SoftBank Group Corp.’s semiconductor unit Arm Holdings Ltd has filed for an initial public offering (IPO) in what could be the biggest IPO in the US this year.
In its regulatory filing, the company said it has lined up 29 underwriters, with the offering being led by Barclays Capital Inc., Goldman Sachs and Co. LLC, J.P. Morgan Securities LLC, and Mizuho Securities USA LLC.
The company didn’t disclose key terms of the sale in its document, but calculations based on an internal deal concluded this month show that Arm may raise up to $10 billion at a valuation of $60-70 billion. SoftBank said in the filing that it bought its Vision Fund’s 25% stake in the chips unit this month for about $16.1 billion in a transaction that valued the company at $64 billion.
To be sure, SoftBank had estimated Arm’s valuation by the end of June at about $45 billion, a 13% increase from the previous quarter.
A successful listing on the NASDAQ may fetch a windfall for parent SoftBank, which reported losses for a third successive quarter in the three months to June.
The Masayoshi Son-led company recorded a bigger-than-expected $3.3 billion loss in the April-to-June quarter despite its flagship SoftBank Vision Fund turning in a profit after reporting five consecutive quarters of losses on plunging valuations at tech firms from Alibaba to T-Mobile.
SoftBank is among big-ticket investors in India, with significant stakes in retailer Flipkart, payments firm Paytm, hotels aggregator OYO, and food delivery platform Swiggy.
The British chips firm develops and licenses high-performance, low-cost, and energy-efficient processors that power products from the sensor to the smartphone and the supercomputer.
In the year to March, more than 260 companies, including Amazon.com, Inc., Alphabet Inc., Advanced Micro Devices, Inc., Intel Corp., NVIDIA Corp., Qualcomm Inc. and Samsung Electronics shipped Arm-based chips, the company said in its filing.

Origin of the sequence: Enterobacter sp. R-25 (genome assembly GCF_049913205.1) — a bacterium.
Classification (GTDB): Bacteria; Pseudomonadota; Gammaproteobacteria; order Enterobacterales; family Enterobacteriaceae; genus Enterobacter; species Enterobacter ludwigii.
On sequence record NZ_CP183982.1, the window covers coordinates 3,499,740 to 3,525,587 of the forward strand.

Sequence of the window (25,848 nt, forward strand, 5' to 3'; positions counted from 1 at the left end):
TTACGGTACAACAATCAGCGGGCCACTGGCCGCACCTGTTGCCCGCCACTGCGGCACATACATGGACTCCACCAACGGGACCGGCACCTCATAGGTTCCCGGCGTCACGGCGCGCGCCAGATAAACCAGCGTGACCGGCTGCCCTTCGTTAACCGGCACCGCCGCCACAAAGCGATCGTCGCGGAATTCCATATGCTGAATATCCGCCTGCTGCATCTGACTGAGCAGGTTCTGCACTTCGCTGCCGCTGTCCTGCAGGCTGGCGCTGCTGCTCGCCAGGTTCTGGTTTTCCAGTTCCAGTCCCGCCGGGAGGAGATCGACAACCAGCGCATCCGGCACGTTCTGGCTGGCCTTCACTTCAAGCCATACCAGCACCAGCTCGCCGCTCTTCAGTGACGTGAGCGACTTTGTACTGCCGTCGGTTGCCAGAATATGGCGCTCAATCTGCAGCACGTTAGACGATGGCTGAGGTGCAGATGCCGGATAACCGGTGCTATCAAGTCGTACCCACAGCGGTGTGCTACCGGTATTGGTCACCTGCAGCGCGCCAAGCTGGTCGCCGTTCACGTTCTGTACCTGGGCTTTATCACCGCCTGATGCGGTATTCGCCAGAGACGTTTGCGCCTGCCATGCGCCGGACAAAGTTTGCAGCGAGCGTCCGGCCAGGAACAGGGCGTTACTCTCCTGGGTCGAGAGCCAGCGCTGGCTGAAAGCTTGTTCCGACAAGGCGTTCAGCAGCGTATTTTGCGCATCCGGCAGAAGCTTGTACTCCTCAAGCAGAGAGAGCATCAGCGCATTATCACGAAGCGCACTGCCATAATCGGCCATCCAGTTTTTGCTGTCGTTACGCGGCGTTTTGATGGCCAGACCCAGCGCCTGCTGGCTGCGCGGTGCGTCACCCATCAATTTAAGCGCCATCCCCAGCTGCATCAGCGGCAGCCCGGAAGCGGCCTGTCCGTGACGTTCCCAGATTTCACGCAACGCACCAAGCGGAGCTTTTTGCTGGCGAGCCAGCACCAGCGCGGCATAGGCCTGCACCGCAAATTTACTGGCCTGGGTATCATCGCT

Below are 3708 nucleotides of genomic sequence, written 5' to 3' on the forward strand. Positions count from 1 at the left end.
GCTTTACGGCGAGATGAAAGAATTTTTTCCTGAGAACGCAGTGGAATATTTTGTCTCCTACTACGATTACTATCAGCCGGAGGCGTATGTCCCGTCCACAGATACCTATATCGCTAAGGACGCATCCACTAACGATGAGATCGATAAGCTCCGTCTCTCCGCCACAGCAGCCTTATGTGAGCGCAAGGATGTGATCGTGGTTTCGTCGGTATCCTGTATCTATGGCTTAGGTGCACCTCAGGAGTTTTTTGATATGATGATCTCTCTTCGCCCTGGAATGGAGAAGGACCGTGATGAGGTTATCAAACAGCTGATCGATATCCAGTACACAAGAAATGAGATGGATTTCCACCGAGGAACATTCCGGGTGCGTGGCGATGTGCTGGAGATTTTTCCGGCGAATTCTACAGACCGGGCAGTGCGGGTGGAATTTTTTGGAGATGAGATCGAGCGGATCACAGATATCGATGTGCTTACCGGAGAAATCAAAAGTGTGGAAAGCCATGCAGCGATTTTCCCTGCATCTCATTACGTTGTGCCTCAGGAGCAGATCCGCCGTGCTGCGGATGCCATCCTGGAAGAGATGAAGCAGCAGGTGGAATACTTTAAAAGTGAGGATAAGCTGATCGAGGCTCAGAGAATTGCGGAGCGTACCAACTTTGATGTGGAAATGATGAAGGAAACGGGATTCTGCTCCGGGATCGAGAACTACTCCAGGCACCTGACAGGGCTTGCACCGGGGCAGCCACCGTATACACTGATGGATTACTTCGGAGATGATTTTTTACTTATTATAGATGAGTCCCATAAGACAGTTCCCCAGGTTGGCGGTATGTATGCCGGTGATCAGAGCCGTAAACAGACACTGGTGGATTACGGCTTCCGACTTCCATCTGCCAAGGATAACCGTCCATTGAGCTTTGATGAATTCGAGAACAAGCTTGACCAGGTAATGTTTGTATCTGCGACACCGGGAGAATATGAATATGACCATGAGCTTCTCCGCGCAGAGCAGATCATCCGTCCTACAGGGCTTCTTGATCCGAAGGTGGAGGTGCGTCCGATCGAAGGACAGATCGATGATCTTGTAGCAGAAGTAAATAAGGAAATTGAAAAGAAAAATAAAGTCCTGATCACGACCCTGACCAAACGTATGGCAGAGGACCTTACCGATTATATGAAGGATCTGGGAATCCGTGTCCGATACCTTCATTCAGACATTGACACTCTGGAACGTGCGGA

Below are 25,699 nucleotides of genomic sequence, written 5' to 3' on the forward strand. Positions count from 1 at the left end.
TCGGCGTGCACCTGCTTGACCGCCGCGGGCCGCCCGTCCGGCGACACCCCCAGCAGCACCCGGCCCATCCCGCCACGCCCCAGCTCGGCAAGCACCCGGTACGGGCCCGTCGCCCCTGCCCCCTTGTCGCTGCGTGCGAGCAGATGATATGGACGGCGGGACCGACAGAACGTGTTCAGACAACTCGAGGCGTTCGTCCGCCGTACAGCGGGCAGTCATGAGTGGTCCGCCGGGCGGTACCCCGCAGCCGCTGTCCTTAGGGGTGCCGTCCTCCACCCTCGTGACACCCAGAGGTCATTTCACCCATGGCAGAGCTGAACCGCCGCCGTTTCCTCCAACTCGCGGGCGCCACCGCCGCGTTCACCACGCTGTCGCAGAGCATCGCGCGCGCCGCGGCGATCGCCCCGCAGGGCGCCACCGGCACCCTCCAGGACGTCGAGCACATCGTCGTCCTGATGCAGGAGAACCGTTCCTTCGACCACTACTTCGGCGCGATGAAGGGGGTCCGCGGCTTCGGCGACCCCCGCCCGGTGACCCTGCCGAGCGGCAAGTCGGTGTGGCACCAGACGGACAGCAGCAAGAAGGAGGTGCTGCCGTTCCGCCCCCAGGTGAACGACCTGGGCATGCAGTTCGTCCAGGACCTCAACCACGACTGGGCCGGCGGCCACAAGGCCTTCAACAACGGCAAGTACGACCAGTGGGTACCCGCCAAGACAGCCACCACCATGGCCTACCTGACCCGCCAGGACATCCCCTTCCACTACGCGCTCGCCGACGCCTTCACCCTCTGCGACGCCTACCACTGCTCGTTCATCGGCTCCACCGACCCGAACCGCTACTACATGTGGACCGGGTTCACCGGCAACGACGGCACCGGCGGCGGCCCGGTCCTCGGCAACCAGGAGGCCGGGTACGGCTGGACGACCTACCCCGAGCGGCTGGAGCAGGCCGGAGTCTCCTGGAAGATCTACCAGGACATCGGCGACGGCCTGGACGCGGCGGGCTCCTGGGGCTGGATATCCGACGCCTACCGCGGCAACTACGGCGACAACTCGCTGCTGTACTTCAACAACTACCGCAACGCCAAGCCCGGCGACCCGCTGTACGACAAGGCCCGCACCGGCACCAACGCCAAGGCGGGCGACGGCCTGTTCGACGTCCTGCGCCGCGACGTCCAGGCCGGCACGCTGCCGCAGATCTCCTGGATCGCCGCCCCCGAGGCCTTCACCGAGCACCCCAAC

About 70% of the world’s population uses Arm-based products, with more than 30 billion Arm-based chips shipped in the fiscal to March, the company told the US Securities and Exchange Commission (SEC).
Now, as the world moves towards artificial intelligence (AI) and machine-learning (ML)-enabled computing, Arm will be central to this transition, the company said, adding that its processors already power workloads in billions of devices, including smartphones, cameras, digital TVs, cars and cloud data centers.
“In the emerging area of large language models, generative AI and autonomous driving, there will be a heightened emphasis on the low power acceleration of these algorithms,” the company said in the SEC filing, adding that it has made advances to accelerate future AI and ML algorithms. “We are working with leading companies such as Alphabet, Cruise LLC, Mercedes-Benz, Meta and NVIDIA to deploy Arm technology to run AI workloads.”
Arm was set up as a joint venture between Acorn Computers, Apple Computer, and VLSI Technology in 1990. It later got listed on the London Stock Exchange and the Nasdaq from 1998 until 2016, when its promoter, SoftBank Group, took the company off the exchanges.
In a separate development, The Economic Times reported on Monday that SoftBank sold its stake valued about $50 million, or ₹435 crore, in e-commerce firm FirstCry to three Indian family investment offices.
The report named Manipal Hospitals group chairman Ranjan Pai’s MEMG Family Office, Marico chairman Harsh Mariwala’s Sharrp Ventures, and veteran investment banker Hemendra Kothari’s DSP family office.
A spokesperson for SoftBank declined to comment.
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